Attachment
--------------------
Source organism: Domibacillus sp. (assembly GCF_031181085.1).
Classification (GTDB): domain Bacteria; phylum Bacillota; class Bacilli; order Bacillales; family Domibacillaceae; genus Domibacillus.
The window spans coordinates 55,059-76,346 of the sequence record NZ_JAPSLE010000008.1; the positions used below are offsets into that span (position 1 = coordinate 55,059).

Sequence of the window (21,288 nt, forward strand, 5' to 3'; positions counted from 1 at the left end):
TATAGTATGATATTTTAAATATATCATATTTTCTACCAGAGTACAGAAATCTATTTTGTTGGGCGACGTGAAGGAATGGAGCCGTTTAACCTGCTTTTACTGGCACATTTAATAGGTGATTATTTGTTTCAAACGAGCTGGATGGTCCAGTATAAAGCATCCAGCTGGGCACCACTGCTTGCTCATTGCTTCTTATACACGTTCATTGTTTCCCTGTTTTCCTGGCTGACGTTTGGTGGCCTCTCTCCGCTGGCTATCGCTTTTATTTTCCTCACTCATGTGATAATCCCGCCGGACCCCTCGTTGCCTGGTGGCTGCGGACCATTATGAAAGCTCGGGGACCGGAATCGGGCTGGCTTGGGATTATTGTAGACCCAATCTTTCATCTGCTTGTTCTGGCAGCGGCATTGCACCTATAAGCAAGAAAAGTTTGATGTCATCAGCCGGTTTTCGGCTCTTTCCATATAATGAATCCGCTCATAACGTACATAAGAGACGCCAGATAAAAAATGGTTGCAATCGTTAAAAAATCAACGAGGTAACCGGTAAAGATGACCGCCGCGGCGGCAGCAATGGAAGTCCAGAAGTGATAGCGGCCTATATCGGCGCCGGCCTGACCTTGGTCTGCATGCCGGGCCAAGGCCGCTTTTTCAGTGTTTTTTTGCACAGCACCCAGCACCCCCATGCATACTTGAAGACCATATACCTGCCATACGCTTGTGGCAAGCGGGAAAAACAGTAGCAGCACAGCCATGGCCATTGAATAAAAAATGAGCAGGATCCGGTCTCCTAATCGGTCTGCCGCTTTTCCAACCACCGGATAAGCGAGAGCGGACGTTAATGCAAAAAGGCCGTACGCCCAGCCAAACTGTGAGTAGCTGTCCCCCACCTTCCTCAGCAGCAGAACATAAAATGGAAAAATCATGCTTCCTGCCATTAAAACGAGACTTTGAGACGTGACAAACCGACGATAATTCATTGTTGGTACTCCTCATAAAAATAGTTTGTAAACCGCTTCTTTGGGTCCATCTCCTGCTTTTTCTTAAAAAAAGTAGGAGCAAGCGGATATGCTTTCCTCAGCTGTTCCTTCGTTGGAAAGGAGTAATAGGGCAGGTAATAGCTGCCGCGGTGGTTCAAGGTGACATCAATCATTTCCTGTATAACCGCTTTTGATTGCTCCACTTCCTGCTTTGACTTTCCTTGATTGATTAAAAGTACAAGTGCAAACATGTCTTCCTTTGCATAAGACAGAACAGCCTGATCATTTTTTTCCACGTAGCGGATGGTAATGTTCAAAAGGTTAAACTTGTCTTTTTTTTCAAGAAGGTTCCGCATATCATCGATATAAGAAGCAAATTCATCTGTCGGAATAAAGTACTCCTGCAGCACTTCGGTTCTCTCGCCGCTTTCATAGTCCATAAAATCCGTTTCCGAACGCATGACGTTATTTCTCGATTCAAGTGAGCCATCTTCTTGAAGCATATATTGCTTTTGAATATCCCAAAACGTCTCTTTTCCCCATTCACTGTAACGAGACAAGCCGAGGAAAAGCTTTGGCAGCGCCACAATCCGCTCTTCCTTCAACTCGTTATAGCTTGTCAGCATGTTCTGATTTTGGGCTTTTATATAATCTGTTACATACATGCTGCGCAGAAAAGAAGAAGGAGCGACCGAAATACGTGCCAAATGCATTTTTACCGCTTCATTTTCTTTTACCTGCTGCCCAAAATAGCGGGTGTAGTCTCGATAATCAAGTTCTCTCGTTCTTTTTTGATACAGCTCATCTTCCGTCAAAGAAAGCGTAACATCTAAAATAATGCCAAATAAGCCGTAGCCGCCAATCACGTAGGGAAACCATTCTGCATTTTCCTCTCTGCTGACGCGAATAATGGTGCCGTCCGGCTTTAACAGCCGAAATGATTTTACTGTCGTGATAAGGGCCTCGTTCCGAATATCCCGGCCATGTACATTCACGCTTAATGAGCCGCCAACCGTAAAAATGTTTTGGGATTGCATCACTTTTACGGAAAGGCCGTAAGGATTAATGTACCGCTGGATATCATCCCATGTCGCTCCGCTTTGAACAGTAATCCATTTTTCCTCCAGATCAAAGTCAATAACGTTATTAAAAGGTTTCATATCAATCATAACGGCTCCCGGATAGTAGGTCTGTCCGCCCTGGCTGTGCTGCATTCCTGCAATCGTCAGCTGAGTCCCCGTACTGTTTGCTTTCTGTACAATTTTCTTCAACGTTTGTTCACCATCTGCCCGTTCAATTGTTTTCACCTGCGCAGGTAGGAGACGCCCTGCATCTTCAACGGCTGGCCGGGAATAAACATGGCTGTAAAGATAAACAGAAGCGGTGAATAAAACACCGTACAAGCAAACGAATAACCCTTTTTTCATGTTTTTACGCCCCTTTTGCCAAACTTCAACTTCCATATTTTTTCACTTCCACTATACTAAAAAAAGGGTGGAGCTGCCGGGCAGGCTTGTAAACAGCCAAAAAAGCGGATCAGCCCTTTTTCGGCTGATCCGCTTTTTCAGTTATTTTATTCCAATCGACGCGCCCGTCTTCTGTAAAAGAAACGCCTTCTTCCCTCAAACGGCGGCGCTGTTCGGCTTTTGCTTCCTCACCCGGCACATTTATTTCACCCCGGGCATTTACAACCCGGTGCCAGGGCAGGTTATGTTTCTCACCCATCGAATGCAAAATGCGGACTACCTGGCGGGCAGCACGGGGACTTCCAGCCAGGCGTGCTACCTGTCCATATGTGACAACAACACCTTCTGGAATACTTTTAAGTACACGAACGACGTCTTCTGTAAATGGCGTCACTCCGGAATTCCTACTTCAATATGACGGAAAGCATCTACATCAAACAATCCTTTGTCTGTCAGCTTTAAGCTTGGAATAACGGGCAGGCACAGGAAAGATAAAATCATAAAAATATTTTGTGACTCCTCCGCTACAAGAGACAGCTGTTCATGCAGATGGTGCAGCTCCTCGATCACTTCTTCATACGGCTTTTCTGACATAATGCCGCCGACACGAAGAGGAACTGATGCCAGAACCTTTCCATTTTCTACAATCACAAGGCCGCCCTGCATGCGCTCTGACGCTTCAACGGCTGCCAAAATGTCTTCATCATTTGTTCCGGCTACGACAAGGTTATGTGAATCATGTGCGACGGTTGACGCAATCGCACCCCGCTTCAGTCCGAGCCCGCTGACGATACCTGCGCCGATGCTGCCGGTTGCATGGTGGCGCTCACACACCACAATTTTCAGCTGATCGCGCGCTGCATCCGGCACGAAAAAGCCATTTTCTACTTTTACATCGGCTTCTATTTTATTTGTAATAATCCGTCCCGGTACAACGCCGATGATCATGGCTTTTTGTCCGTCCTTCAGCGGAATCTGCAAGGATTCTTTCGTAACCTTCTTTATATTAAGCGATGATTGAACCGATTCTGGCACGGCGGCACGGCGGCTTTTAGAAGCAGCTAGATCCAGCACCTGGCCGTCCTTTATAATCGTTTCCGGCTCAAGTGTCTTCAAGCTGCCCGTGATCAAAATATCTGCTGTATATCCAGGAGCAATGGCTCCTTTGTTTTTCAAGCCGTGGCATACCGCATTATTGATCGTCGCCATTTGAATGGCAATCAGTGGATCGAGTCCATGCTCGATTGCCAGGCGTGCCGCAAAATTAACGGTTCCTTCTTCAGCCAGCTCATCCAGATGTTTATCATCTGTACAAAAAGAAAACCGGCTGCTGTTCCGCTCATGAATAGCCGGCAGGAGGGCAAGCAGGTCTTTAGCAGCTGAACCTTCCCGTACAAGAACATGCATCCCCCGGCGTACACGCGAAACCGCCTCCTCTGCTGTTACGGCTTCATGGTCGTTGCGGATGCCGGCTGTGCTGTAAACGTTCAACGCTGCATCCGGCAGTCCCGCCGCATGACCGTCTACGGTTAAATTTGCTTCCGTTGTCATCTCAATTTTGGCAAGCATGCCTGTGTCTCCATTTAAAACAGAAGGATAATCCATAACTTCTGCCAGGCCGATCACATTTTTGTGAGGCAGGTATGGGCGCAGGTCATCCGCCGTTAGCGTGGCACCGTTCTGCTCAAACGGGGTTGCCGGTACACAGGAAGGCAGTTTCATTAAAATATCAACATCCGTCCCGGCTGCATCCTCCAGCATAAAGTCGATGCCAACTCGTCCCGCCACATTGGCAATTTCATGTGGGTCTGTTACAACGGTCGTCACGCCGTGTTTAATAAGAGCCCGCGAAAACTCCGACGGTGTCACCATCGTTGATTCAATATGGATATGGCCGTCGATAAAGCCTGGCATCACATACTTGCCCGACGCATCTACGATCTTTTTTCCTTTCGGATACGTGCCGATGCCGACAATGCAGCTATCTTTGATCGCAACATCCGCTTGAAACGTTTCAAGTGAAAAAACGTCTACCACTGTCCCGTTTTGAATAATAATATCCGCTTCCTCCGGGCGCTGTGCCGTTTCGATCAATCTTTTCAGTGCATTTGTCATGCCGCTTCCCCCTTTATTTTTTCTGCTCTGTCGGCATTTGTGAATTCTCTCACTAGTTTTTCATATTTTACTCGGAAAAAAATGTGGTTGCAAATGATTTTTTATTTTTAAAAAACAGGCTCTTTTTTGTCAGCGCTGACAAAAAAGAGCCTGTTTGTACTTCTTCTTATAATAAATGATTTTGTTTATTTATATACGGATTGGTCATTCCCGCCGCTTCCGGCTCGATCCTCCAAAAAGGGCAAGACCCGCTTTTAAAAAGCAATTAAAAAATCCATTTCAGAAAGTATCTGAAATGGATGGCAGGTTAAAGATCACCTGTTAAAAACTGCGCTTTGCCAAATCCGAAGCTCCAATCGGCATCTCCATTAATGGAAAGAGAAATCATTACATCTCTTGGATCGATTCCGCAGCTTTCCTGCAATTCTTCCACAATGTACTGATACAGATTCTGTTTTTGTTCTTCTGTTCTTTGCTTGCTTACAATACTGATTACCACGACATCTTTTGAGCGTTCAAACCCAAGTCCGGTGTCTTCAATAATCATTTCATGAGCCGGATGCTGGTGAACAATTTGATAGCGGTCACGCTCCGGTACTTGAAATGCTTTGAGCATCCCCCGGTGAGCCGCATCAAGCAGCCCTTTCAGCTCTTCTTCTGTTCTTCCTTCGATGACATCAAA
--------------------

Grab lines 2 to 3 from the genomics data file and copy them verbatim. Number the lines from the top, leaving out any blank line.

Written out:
Classification (GTDB): domain Bacteria; phylum Bacillota; class Bacilli; order Bacillales; family Domibacillaceae; genus Domibacillus.
The window spans coordinates 55,059-76,346 of the sequence record NZ_JAPSLE010000008.1; the positions used below are offsets into that span (position 1 = coordinate 55,059).